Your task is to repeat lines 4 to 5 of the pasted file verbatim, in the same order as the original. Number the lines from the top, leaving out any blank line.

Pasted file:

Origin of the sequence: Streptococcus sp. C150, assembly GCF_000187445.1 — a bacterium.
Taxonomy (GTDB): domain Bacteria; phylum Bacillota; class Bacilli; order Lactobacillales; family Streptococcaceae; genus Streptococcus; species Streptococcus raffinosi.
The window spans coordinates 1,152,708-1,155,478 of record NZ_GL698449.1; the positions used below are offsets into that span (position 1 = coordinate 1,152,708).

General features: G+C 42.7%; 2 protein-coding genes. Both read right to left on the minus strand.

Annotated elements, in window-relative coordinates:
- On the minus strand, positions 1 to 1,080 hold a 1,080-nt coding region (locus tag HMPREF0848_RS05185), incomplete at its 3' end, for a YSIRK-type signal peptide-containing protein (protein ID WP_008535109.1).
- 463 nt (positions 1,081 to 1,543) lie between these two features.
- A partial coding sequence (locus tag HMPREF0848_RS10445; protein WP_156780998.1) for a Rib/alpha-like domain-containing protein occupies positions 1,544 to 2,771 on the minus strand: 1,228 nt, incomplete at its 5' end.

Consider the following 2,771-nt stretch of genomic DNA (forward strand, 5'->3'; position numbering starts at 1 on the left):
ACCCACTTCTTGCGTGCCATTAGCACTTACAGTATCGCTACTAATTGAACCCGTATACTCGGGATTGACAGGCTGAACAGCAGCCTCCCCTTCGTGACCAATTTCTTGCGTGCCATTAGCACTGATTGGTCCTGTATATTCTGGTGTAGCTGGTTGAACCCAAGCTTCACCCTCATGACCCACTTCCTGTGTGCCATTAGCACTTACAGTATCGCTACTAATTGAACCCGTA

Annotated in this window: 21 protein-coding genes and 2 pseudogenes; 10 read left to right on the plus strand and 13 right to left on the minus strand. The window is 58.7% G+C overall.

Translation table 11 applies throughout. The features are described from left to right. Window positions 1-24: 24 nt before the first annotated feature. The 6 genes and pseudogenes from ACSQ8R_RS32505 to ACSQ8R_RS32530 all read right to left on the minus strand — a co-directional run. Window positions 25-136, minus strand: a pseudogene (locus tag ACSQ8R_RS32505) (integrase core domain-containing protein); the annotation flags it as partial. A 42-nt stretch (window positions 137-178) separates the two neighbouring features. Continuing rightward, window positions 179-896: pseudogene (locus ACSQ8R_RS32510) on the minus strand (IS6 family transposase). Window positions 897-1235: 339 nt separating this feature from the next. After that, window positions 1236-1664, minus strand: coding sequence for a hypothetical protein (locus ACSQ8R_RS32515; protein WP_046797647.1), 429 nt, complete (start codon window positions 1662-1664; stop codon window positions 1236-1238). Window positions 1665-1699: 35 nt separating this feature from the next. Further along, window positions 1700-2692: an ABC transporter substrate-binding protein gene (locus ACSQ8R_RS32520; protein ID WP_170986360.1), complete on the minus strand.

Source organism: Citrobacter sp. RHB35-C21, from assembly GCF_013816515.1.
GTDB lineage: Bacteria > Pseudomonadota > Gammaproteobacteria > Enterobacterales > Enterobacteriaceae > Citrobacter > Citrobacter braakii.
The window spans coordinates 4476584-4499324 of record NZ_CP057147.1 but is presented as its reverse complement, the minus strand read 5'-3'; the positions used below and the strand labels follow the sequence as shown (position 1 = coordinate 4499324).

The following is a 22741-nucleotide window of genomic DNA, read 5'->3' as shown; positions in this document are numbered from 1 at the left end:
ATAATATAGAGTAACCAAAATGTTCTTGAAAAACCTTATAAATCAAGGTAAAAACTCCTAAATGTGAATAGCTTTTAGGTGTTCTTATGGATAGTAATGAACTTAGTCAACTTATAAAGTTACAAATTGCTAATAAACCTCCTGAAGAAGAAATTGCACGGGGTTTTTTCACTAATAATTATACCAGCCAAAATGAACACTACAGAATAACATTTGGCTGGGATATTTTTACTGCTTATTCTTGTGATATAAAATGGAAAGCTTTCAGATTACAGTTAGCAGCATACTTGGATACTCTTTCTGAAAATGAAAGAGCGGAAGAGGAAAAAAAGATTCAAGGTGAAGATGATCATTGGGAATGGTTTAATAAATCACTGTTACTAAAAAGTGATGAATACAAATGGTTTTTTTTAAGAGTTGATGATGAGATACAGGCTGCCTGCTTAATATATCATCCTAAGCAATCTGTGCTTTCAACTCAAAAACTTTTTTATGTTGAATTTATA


General features: G+C 42.7%; 2 protein-coding genes. Both read right to left on the minus strand.

Annotated elements, in window-relative coordinates: